COS 120-2
Tracking the fate of nitrogen deposition in a spatially heterogeneous savanna landscape: A short-term 15N labeling experiment

Thursday, August 13, 2015: 1:50 PM
321, Baltimore Convention Center
Elise M. Tulloss, Department of Plant Sciences, University of California, Davis, Davis, CA
Mary L. Cadenasso, Department of Plant Sciences, University of California, Davis, Davis, CA

Nitrogen deposition changes ecosystem function, but the N-cycling mechanisms by which these changes occur are less well-understood.  In California, urbanization and intensive agriculture expose adjacent oak savannas to enhanced N deposition of nitrate- and ammonium-N, respectively.  Within the oak savanna, tree canopies are hotspots of N deposition.  We analyzed ecosystem N budgets to assess the effect of a regional N deposition gradient and local deposition hotspots on a California oak savanna.  A field experiment using fertilizer to simulate deposition was conducted in 2010-2012.  Fertilizer was applied to experimental plots in understory and open areas at four treatment levels simulating a gradient in deposition rates received across the region.  At the onset of the 2011-12 growing season, short-term ecosystem N budgets were manipulated by injecting a 15N tracer into soils within the experimental field plots.  Separate 15nitrate and 15ammonium cores were located in each experimental plot. Samples were collected 3 days after isotope application and analyzed for 15N tracer signatures in the inorganic soil, microbial biomass, aboveground plant biomass and litter N pools.  A mass-balance approach was used to analyze the results and compare ecosystem N budgets of the treatments.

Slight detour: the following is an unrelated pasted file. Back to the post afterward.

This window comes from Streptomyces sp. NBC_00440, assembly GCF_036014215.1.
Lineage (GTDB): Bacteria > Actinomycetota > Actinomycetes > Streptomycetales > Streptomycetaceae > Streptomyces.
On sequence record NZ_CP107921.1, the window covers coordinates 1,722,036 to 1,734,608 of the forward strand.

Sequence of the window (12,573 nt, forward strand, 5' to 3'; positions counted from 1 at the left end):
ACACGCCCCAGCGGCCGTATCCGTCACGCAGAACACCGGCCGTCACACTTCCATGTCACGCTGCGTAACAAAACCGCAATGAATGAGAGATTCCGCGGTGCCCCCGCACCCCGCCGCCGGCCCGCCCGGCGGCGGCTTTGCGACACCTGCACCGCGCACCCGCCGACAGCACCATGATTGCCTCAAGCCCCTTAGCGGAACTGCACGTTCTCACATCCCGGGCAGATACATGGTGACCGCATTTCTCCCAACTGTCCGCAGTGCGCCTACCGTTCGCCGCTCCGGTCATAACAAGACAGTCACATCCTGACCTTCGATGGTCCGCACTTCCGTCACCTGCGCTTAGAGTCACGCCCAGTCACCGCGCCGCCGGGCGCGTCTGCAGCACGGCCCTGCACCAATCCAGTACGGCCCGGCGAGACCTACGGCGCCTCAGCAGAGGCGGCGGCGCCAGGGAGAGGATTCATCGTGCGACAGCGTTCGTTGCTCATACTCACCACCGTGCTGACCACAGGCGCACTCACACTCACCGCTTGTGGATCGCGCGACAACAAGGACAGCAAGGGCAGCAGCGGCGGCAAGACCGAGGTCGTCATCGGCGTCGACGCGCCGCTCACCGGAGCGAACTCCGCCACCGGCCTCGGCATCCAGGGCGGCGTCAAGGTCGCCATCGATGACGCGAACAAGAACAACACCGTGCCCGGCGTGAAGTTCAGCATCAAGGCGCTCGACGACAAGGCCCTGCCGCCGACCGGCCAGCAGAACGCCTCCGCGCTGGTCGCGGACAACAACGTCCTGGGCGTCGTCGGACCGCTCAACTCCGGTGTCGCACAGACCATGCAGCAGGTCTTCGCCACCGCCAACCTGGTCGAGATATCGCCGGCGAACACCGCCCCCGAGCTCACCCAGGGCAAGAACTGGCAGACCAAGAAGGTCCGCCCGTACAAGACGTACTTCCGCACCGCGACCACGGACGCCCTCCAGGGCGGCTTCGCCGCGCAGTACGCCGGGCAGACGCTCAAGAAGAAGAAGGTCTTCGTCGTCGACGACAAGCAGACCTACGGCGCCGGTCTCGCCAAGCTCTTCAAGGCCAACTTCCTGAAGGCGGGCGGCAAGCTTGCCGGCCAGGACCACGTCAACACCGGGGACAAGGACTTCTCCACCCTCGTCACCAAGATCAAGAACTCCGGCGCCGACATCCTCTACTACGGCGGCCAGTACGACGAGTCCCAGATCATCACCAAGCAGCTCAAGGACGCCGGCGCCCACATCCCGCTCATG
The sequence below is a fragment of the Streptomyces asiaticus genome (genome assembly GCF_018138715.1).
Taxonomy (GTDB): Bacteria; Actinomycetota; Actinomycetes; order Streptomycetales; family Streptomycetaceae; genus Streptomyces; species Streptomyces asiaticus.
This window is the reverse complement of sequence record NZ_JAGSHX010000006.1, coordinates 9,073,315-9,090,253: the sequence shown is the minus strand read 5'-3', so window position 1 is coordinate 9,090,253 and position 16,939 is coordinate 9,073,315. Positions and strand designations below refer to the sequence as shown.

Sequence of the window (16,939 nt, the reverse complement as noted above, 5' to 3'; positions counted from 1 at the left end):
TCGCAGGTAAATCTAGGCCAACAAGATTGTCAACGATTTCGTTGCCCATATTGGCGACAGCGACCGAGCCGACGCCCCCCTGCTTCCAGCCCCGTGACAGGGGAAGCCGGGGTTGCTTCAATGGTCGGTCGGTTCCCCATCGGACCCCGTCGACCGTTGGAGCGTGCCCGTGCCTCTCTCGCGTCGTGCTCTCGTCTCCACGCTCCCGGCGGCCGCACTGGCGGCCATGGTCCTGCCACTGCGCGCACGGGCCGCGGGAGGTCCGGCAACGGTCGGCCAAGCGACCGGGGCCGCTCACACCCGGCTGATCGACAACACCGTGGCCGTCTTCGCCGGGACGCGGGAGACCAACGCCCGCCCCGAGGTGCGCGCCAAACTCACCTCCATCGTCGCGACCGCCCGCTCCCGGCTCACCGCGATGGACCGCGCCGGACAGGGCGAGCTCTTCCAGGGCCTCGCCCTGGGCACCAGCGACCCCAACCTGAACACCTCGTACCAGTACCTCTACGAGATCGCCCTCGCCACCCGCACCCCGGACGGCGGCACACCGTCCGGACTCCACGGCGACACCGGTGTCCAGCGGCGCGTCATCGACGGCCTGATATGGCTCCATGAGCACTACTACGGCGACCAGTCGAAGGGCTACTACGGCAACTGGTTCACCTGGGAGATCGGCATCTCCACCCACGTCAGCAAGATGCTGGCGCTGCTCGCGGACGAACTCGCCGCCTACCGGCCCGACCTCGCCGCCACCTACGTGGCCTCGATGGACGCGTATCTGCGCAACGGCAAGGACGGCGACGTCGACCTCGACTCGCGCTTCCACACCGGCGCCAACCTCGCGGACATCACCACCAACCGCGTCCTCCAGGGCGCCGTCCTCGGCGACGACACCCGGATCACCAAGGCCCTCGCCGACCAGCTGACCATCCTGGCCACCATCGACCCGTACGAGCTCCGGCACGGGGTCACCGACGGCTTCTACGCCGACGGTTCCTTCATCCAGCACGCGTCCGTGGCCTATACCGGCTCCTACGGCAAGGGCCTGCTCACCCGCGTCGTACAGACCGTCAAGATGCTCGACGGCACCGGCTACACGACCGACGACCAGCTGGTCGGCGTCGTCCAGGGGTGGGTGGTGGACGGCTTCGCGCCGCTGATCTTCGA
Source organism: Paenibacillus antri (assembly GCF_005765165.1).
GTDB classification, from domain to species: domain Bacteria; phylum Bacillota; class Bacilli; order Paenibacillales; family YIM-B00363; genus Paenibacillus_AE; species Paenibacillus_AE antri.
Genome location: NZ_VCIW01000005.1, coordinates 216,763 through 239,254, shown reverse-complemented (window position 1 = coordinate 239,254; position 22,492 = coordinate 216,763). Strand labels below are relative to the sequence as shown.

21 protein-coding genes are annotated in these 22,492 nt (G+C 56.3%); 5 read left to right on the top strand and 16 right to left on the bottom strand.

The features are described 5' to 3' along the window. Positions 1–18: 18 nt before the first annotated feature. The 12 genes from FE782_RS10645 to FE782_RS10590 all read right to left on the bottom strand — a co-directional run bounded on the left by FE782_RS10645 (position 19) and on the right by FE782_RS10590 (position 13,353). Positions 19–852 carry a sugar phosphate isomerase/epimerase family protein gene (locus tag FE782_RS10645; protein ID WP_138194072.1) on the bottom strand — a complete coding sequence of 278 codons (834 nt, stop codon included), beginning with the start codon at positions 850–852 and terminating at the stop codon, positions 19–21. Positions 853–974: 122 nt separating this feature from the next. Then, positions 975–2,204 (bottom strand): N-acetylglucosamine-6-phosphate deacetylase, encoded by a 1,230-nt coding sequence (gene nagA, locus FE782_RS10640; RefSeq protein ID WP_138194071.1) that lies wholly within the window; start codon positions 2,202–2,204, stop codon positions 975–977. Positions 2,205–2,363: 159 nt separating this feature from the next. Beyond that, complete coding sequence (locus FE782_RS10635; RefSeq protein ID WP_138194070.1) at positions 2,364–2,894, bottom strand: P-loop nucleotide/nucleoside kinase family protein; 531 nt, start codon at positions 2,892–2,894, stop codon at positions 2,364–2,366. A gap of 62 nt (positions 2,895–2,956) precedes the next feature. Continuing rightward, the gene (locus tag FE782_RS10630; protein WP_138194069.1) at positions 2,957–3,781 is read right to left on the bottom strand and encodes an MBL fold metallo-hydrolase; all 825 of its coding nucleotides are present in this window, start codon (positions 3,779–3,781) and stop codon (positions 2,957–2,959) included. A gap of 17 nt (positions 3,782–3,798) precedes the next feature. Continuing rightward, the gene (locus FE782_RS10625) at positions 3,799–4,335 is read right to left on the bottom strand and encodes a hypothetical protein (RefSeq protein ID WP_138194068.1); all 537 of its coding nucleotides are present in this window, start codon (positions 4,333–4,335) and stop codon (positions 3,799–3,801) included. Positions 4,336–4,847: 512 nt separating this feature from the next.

There was no evidence of N loss as the ecosystem retained nearly 100% of the added 15N with the majority (40-80%) of it in the microbial biomass N pool.  Soils were characterized by rapid nitrification rates based on the heavier label present in 15nitrate compared to 15ammonium pools.  Plant N uptake was greater in the open compared to the understory.  In addition, there was generally less N uptake by plants at higher fertilizer levels in both open and understory, but there was a larger decrease in uptake with fertilizer in the open.  This suggests that plant communities in the open will become N saturated more readily than plants in the understory.  Litter 15N was significantly greater in understory versus open and at higher fertilizer levels.  In the short-term, N deposition was rapidly incorporated into microbial biomass regardless of chemical form of the deposition.  Greater N retention by microbes occurred at higher fertilizer levels, but there was little difference between understory and open.  Future analyses will compare these data to samples collected 6 months after isotope labelling to examine longer-term trends.